The sheep model of allergic airway disease shares many pathophysiological similarities with allergic airway disease in humans. Studies performed in this animal model present strong evidence that the release of arachidonic acid metabolites plays an important role in the development of late bronchial responses to antigen challenge. The release of leukotrienes through the lipoxygenase pathway during the acute bronchial obstruction after inhalation of Ascaris suum antigen represents the key factor for the initiation of the subsequent events, namely the late phase response and the bronchial hyperreactivity. If this hypothesis can be substantiated in patients with bronchial asthma then pharmacologic modification of the lipoxygenase pathway and/or products may be important in the treatment of asthma.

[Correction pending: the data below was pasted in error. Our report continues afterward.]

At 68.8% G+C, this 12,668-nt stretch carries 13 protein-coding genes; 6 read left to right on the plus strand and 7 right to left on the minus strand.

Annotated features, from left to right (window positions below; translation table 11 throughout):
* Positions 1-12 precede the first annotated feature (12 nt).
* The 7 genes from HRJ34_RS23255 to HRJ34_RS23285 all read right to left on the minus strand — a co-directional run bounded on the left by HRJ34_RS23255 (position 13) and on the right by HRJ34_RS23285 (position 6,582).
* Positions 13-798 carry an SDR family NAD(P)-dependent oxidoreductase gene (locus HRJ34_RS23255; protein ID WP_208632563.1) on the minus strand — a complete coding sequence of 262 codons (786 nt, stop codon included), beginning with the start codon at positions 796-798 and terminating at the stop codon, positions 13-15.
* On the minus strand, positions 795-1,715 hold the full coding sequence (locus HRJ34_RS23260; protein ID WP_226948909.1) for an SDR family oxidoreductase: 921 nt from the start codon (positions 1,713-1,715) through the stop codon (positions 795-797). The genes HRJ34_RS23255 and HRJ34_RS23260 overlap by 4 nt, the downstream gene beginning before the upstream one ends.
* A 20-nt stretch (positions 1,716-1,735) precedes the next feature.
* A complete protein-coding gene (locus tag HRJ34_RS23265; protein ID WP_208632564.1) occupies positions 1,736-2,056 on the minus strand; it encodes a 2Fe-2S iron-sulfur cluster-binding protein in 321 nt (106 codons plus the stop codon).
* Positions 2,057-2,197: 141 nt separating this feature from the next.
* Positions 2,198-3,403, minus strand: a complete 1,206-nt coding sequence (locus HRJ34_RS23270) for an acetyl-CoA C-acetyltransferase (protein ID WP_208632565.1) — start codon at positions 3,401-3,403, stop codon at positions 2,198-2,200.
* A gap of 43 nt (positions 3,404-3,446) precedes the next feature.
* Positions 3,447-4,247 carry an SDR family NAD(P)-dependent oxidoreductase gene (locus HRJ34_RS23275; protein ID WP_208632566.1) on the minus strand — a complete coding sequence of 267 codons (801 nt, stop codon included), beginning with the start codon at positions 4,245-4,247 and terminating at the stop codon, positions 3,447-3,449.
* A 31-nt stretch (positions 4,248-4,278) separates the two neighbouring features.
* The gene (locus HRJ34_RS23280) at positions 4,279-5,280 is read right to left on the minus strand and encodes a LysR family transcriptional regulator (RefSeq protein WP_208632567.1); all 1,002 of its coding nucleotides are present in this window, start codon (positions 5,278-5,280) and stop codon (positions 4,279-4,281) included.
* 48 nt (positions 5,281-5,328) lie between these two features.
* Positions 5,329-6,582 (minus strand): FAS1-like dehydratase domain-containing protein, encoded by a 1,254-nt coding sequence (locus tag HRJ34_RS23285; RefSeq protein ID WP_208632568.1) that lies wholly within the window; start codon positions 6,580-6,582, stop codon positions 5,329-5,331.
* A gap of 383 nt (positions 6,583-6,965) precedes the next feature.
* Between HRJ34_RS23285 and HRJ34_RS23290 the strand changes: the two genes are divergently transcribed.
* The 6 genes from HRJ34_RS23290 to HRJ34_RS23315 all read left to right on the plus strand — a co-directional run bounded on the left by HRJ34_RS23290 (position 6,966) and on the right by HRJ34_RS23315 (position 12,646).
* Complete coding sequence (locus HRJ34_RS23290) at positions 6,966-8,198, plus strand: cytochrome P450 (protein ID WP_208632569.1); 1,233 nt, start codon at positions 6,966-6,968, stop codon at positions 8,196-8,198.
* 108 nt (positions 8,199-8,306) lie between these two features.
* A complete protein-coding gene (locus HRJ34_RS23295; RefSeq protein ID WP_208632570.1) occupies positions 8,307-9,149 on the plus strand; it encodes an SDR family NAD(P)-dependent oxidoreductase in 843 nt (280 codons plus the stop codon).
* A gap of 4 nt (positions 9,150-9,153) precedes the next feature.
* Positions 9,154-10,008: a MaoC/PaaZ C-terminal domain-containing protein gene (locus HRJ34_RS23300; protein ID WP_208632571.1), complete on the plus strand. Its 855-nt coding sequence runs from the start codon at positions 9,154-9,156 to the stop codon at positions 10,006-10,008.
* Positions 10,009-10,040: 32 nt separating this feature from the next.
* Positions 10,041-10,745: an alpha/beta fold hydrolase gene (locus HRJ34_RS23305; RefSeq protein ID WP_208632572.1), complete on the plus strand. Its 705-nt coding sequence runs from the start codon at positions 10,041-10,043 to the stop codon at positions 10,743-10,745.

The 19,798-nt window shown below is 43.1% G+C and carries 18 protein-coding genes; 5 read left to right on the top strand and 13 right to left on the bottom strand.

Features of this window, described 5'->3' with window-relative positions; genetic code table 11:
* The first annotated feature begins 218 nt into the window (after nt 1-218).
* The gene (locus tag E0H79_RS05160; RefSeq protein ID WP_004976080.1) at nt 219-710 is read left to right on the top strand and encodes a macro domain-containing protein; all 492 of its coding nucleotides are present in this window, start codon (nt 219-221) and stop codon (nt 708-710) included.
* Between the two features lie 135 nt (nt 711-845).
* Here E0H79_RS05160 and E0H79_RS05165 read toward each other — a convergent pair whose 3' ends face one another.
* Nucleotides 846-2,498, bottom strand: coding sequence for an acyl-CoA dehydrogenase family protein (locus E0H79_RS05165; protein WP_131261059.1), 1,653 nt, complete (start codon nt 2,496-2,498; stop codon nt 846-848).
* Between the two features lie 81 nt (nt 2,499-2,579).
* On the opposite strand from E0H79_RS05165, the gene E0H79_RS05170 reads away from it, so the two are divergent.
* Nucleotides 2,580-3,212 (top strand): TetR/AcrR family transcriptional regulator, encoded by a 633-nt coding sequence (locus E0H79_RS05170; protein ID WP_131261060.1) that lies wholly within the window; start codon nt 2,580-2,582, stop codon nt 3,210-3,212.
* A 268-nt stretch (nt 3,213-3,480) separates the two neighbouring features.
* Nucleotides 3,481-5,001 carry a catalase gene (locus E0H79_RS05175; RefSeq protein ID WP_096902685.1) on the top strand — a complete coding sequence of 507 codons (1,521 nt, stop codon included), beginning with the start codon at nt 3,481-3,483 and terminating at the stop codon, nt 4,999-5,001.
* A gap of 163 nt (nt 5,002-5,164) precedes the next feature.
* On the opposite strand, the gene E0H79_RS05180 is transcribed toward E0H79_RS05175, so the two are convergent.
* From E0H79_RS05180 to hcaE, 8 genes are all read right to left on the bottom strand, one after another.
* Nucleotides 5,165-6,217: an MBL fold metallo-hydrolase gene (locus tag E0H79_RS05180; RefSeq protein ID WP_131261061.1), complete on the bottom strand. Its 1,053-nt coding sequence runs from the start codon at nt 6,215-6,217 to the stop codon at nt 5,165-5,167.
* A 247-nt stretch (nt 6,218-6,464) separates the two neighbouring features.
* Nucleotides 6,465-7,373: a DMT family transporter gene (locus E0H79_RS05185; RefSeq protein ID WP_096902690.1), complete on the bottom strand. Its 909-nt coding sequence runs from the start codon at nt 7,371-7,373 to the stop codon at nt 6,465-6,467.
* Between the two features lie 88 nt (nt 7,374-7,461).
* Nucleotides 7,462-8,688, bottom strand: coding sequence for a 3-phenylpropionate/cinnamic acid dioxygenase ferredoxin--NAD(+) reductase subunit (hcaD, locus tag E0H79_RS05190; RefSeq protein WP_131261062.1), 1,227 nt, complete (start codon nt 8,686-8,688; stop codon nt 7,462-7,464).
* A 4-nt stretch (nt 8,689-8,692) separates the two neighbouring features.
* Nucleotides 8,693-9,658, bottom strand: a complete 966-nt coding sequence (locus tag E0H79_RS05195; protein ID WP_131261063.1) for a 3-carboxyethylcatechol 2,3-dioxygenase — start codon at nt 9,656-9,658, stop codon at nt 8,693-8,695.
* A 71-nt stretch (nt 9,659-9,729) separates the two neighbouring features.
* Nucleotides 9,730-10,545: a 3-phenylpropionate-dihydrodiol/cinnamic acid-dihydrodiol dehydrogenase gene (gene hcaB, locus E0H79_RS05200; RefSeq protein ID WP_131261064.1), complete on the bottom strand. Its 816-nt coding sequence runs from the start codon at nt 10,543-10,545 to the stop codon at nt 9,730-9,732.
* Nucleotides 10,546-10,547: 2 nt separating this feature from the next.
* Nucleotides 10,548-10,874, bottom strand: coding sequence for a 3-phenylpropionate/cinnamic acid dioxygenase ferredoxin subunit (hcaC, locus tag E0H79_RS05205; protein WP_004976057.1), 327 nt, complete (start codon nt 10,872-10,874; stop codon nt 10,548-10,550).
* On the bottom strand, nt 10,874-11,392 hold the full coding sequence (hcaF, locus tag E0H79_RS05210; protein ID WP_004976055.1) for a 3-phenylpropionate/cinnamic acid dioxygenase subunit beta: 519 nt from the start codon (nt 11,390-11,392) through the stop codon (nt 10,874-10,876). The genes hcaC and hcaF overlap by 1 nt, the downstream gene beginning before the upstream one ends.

- Allergen-induced bronchoconstriction
- Animal models
- Arachidonic acid metabolites
- Asthma, bronchial
- Bronchial responses, late
ASJC Scopus subject areas
- Pulmonary and Respiratory Medicine